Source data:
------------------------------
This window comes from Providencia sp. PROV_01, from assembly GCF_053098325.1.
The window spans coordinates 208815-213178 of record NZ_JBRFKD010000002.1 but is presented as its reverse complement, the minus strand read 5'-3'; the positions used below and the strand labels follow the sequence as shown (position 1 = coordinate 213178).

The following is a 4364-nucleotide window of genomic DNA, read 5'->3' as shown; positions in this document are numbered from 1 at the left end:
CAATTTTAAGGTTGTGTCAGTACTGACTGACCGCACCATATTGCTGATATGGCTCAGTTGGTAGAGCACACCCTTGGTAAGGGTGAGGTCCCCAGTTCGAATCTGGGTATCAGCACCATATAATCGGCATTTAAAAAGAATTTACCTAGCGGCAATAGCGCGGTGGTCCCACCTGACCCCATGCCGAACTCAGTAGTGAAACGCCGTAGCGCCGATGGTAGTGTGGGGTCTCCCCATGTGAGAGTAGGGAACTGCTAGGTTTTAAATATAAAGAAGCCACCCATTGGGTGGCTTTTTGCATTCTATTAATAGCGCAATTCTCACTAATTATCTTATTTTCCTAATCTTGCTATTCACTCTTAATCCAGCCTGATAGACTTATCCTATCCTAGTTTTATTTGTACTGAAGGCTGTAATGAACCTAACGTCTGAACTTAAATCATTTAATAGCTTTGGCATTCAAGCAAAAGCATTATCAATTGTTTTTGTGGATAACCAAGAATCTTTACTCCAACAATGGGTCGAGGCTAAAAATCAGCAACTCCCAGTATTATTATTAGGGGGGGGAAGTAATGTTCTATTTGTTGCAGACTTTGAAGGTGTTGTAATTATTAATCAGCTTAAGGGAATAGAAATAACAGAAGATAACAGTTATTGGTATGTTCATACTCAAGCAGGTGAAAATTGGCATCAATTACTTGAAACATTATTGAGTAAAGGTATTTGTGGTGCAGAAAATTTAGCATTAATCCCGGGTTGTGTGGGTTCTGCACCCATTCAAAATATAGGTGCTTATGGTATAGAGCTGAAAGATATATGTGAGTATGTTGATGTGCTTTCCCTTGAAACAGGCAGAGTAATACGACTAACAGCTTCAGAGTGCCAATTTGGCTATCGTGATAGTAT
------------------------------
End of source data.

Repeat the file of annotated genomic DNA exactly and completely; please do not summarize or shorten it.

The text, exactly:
This window comes from Providencia sp. PROV_01, from assembly GCF_053098325.1.
The window spans coordinates 208815-213178 of record NZ_JBRFKD010000002.1 but is presented as its reverse complement, the minus strand read 5'-3'; the positions used below and the strand labels follow the sequence as shown (position 1 = coordinate 213178).

The following is a 4364-nucleotide window of genomic DNA, read 5'->3' as shown; positions in this document are numbered from 1 at the left end:
CAATTTTAAGGTTGTGTCAGTACTGACTGACCGCACCATATTGCTGATATGGCTCAGTTGGTAGAGCACACCCTTGGTAAGGGTGAGGTCCCCAGTTCGAATCTGGGTATCAGCACCATATAATCGGCATTTAAAAAGAATTTACCTAGCGGCAATAGCGCGGTGGTCCCACCTGACCCCATGCCGAACTCAGTAGTGAAACGCCGTAGCGCCGATGGTAGTGTGGGGTCTCCCCATGTGAGAGTAGGGAACTGCTAGGTTTTAAATATAAAGAAGCCACCCATTGGGTGGCTTTTTGCATTCTATTAATAGCGCAATTCTCACTAATTATCTTATTTTCCTAATCTTGCTATTCACTCTTAATCCAGCCTGATAGACTTATCCTATCCTAGTTTTATTTGTACTGAAGGCTGTAATGAACCTAACGTCTGAACTTAAATCATTTAATAGCTTTGGCATTCAAGCAAAAGCATTATCAATTGTTTTTGTGGATAACCAAGAATCTTTACTCCAACAATGGGTCGAGGCTAAAAATCAGCAACTCCCAGTATTATTATTAGGGGGGGGAAGTAATGTTCTATTTGTTGCAGACTTTGAAGGTGTTGTAATTATTAATCAGCTTAAGGGAATAGAAATAACAGAAGATAACAGTTATTGGTATGTTCATACTCAAGCAGGTGAAAATTGGCATCAATTACTTGAAACATTATTGAGTAAAGGTATTTGTGGTGCAGAAAATTTAGCATTAATCCCGGGTTGTGTGGGTTCTGCACCCATTCAAAATATAGGTGCTTATGGTATAGAGCTGAAAGATATATGTGAGTATGTTGATGTGCTTTCCCTTGAAACAGGCAGAGTAATACGACTAACAGCTTCAGAGTGCCAATTTGGCTATCGTGATAGTAT